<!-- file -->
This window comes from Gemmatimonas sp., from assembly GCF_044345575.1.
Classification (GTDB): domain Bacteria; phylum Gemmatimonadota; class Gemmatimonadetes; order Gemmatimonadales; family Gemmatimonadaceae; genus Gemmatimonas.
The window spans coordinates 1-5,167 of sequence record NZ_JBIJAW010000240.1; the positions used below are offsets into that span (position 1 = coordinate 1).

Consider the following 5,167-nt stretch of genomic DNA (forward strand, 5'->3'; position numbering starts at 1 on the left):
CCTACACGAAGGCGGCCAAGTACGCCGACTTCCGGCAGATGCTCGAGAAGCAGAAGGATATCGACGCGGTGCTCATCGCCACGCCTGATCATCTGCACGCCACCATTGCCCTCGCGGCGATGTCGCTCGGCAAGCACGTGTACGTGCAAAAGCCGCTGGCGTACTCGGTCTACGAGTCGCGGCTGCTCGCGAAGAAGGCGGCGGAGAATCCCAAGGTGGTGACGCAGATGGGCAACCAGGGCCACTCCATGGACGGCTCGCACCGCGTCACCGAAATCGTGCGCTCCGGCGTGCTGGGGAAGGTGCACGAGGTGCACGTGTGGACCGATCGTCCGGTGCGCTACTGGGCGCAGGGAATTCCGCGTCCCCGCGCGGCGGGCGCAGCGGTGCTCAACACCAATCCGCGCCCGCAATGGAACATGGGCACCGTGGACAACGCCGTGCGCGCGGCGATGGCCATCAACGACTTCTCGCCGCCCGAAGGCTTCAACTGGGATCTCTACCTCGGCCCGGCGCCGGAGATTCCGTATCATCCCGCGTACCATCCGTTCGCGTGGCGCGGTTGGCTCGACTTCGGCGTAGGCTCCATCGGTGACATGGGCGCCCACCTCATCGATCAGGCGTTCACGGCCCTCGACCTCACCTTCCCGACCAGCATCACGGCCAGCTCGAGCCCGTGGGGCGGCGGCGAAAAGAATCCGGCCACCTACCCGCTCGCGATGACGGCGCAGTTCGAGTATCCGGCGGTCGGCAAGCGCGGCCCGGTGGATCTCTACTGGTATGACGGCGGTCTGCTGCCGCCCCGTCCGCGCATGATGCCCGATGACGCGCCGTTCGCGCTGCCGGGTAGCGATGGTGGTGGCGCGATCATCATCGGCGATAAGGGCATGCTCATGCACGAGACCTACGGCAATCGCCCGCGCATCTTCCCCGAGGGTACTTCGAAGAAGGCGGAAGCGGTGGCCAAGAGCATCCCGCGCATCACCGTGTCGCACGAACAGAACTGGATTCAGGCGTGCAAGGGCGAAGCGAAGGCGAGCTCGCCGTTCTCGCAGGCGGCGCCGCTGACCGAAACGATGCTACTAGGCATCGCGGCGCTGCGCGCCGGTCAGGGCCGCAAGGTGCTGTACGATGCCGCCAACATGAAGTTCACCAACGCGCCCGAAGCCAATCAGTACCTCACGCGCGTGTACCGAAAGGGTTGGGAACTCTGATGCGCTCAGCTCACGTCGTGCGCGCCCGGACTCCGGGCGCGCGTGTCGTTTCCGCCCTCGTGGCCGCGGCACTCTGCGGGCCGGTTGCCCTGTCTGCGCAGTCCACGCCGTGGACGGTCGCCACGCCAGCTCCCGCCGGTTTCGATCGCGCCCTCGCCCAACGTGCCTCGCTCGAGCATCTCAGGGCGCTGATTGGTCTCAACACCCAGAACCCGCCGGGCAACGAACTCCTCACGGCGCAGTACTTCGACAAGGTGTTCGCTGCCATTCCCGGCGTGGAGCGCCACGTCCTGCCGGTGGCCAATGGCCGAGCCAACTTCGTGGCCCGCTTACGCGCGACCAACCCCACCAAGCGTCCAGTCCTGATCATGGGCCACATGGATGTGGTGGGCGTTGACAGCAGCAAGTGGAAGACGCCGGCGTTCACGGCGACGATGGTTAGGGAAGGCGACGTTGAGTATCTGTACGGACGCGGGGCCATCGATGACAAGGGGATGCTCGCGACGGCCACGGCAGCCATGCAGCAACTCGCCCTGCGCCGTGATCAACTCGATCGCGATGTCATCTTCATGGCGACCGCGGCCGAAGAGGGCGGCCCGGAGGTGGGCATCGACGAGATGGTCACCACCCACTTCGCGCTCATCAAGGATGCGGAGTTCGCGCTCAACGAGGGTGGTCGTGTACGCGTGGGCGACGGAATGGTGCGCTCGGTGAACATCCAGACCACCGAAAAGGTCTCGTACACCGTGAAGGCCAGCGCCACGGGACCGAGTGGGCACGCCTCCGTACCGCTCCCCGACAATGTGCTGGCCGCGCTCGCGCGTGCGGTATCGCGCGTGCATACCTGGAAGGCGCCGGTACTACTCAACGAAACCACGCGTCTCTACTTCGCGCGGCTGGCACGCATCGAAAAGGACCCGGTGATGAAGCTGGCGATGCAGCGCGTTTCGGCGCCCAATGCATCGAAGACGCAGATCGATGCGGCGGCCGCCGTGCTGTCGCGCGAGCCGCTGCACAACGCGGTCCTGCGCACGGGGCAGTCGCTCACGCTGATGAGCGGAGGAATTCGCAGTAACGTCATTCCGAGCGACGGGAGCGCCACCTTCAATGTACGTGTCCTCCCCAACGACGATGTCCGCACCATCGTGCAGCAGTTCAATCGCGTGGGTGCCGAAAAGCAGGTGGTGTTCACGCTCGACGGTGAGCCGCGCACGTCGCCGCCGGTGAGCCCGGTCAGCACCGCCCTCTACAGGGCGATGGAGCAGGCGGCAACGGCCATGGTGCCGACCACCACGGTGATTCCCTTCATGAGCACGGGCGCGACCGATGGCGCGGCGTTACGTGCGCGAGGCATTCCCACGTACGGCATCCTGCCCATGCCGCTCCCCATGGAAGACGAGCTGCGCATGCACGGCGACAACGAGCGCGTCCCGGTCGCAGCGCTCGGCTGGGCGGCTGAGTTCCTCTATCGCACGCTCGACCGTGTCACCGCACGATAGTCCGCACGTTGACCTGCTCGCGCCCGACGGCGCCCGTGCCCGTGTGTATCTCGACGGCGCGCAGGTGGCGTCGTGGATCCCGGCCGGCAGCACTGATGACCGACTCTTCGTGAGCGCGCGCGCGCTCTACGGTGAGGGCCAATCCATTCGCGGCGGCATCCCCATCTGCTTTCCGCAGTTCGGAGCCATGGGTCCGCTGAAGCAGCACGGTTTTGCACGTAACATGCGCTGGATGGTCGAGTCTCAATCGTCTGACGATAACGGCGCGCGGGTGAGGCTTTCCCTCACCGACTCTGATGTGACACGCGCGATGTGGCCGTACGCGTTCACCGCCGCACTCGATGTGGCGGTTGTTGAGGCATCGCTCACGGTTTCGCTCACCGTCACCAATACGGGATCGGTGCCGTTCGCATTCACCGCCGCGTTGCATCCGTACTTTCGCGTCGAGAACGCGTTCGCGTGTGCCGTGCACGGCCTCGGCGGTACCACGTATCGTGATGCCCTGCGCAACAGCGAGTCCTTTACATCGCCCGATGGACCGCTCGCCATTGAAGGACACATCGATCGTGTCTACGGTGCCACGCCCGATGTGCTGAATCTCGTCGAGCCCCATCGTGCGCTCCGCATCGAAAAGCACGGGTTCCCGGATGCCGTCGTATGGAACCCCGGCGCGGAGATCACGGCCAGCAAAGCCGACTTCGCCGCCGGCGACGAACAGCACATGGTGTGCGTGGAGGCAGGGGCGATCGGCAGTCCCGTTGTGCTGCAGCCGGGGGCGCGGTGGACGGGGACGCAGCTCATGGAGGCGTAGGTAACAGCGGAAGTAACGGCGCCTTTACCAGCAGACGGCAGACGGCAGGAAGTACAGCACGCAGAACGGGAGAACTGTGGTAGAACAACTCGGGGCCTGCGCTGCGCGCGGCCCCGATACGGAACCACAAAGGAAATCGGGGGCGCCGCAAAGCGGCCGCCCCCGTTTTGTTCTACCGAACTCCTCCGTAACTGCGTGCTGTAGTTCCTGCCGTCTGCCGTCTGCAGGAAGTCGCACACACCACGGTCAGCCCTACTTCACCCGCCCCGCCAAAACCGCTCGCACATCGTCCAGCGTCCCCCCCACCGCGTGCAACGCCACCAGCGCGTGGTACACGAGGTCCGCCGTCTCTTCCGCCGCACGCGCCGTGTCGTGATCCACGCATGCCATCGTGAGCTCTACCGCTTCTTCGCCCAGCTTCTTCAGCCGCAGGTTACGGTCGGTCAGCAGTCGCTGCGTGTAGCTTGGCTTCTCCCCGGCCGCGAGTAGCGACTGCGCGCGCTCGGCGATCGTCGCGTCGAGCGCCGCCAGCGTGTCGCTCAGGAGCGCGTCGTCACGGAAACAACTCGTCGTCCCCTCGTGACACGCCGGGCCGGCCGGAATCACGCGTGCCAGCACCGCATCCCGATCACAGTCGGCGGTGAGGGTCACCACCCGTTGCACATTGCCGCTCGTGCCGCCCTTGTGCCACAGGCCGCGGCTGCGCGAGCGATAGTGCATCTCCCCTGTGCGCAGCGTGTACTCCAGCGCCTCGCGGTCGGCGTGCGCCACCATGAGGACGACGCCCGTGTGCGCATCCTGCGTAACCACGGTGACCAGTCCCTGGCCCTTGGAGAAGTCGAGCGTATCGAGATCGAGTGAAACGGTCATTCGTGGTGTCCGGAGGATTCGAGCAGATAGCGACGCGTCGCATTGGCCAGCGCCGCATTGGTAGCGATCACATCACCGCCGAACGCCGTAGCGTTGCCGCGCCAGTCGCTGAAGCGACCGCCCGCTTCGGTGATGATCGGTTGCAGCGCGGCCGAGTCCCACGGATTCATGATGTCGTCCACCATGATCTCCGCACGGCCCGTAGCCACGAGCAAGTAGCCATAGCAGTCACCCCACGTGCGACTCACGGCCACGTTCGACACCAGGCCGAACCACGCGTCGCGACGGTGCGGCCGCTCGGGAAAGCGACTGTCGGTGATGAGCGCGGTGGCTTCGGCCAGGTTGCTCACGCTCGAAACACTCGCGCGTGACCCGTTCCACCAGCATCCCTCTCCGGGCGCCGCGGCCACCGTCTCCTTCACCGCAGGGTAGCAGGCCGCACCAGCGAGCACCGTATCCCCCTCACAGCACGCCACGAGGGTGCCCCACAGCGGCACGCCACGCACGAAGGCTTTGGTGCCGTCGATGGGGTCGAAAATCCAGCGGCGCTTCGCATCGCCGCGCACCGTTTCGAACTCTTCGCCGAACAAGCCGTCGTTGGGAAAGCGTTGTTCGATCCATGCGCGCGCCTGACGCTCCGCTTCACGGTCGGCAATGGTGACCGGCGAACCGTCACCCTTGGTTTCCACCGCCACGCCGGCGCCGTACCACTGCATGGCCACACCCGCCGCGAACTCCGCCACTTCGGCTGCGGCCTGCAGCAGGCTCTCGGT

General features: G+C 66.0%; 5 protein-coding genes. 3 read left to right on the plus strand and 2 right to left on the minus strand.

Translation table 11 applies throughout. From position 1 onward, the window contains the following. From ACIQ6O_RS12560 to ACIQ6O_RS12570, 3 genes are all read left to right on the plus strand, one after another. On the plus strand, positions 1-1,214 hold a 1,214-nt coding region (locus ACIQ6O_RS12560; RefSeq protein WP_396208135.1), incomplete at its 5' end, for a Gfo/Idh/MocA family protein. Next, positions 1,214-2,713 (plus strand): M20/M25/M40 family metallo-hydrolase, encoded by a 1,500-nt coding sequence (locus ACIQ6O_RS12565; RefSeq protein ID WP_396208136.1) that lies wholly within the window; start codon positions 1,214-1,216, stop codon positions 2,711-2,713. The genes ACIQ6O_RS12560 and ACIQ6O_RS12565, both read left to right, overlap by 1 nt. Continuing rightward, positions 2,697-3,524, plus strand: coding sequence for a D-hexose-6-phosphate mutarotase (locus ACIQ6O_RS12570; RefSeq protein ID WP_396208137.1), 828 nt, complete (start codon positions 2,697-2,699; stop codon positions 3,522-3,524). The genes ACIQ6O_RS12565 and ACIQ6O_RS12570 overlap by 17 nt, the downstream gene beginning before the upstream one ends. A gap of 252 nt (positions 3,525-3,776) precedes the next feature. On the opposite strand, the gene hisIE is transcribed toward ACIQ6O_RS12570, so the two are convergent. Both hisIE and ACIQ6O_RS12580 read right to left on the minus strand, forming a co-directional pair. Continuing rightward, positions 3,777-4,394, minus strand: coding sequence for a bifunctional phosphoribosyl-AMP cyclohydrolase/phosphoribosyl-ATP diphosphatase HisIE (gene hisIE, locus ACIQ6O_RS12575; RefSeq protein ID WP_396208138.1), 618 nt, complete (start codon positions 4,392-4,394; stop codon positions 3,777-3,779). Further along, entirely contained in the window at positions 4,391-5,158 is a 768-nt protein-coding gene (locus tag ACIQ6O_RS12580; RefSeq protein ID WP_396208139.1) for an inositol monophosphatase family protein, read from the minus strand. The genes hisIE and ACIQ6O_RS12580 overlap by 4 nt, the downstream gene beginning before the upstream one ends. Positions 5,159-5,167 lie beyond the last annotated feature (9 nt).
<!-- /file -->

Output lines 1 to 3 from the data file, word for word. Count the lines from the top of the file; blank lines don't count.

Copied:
This window comes from Gemmatimonas sp., from assembly GCF_044345575.1.
Classification (GTDB): domain Bacteria; phylum Gemmatimonadota; class Gemmatimonadetes; order Gemmatimonadales; family Gemmatimonadaceae; genus Gemmatimonas.
The window spans coordinates 1-5,167 of sequence record NZ_JBIJAW010000240.1; the positions used below are offsets into that span (position 1 = coordinate 1).